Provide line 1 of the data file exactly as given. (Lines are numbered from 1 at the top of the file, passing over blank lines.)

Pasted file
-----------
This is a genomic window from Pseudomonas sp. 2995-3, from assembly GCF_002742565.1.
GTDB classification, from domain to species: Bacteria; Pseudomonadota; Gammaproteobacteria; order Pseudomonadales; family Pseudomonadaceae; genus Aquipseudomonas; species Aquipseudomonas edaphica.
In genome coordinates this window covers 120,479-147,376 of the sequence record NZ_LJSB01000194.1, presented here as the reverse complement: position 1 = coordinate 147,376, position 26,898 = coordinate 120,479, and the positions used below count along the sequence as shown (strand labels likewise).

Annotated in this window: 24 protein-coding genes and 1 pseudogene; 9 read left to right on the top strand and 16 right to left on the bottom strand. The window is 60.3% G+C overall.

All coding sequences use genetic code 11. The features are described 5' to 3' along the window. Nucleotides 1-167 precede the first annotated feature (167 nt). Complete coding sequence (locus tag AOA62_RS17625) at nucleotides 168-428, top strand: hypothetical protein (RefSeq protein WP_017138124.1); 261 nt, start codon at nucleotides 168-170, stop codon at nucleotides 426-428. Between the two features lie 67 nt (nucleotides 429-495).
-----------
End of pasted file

This is a genomic window from Pseudomonas sp. 2995-3, from assembly GCF_002742565.1.